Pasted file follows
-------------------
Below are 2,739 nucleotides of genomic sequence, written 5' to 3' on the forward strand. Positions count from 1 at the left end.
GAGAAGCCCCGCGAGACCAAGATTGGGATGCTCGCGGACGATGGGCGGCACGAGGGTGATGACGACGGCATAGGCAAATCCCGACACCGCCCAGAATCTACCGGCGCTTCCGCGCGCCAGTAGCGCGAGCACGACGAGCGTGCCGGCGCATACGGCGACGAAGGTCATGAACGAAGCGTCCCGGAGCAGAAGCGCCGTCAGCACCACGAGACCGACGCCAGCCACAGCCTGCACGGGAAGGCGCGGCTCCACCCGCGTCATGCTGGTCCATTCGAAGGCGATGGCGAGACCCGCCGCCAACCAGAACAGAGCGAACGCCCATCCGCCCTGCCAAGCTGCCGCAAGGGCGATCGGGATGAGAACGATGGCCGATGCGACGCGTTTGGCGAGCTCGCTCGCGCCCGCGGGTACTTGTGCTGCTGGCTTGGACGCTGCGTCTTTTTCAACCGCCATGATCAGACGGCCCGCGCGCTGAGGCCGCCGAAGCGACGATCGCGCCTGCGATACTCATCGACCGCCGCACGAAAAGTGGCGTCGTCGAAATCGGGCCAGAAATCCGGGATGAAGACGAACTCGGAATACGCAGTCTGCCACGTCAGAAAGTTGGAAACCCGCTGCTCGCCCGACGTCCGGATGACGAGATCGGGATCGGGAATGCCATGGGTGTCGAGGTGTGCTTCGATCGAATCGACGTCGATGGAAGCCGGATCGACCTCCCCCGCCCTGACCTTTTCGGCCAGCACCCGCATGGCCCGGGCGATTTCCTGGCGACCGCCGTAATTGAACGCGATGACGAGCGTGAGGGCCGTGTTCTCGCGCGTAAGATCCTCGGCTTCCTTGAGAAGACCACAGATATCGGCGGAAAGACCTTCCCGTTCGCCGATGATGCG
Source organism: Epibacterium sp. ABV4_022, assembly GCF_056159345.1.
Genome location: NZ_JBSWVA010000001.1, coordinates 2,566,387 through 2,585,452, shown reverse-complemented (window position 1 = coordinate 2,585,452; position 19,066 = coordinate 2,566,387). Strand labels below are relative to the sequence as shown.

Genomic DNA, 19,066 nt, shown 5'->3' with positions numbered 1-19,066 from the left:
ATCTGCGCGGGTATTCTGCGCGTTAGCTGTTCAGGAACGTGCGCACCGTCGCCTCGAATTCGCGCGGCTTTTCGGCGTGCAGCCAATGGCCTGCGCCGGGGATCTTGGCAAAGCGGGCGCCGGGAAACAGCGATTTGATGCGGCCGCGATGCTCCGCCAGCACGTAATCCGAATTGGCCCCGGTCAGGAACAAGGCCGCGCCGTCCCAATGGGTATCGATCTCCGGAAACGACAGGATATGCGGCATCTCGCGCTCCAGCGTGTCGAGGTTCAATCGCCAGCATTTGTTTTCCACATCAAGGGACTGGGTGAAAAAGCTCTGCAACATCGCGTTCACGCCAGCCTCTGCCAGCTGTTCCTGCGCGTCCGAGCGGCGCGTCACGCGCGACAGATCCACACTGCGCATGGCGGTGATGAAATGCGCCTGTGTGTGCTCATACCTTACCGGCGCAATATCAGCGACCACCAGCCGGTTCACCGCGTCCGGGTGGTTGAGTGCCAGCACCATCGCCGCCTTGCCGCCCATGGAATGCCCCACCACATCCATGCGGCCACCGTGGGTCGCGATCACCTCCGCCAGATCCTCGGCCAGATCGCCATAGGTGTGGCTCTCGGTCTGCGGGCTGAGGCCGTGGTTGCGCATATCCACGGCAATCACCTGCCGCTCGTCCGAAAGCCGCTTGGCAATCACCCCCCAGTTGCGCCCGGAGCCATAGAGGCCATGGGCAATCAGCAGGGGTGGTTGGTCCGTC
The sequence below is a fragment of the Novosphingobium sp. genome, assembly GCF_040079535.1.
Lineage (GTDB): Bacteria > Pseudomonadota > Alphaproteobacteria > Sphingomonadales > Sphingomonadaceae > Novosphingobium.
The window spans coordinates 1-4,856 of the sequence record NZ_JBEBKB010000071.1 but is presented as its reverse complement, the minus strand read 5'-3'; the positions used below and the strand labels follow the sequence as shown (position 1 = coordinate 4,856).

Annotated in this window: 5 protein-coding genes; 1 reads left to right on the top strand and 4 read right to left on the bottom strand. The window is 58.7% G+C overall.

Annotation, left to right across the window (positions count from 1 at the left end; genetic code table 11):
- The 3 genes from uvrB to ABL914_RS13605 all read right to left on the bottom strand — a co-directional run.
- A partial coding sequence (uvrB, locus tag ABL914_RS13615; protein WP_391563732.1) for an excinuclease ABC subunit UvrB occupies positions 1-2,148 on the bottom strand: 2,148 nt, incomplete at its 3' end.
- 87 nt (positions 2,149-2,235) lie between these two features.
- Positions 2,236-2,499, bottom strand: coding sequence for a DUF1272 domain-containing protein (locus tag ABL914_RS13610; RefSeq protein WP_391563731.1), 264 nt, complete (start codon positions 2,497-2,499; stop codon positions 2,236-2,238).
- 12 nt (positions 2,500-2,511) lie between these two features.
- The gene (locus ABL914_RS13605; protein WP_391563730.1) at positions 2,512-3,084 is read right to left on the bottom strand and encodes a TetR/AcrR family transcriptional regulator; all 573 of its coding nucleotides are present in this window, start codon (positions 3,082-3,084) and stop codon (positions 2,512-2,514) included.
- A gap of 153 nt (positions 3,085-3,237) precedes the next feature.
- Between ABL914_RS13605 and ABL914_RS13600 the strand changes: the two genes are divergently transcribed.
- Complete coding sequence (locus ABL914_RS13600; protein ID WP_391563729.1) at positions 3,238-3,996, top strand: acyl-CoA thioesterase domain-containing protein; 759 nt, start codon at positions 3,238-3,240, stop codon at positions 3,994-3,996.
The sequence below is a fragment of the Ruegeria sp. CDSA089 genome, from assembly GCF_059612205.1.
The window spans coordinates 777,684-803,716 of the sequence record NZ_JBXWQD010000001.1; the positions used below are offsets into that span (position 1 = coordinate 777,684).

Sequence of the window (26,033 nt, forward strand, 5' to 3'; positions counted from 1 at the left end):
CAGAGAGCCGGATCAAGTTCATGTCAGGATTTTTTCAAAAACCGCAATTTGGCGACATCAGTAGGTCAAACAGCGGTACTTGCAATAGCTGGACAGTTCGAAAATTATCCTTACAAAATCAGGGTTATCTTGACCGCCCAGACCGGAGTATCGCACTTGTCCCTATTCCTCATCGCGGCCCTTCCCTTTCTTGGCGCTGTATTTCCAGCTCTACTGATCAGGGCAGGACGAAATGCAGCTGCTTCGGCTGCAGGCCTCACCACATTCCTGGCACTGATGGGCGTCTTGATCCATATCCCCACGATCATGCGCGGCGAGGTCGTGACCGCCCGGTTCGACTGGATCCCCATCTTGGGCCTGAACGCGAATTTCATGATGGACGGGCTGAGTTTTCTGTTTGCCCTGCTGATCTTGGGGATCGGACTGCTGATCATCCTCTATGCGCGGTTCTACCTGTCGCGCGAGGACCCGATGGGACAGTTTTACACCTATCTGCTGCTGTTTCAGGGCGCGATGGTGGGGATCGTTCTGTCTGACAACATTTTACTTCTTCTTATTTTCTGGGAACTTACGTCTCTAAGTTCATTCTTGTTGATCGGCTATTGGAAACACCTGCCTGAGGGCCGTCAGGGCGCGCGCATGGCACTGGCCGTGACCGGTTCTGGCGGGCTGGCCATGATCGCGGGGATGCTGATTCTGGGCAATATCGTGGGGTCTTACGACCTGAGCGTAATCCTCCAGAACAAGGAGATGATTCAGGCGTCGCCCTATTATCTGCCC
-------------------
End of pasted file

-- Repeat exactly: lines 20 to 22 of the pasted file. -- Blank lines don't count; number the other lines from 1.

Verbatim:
- Complete coding sequence (locus ABL914_RS13600; protein ID WP_391563729.1) at positions 3,238-3,996, top strand: acyl-CoA thioesterase domain-containing protein; 759 nt, start codon at positions 3,238-3,240, stop codon at positions 3,994-3,996.
The sequence below is a fragment of the Ruegeria sp. CDSA089 genome, from assembly GCF_059612205.1.
The window spans coordinates 777,684-803,716 of the sequence record NZ_JBXWQD010000001.1; the positions used below are offsets into that span (position 1 = coordinate 777,684).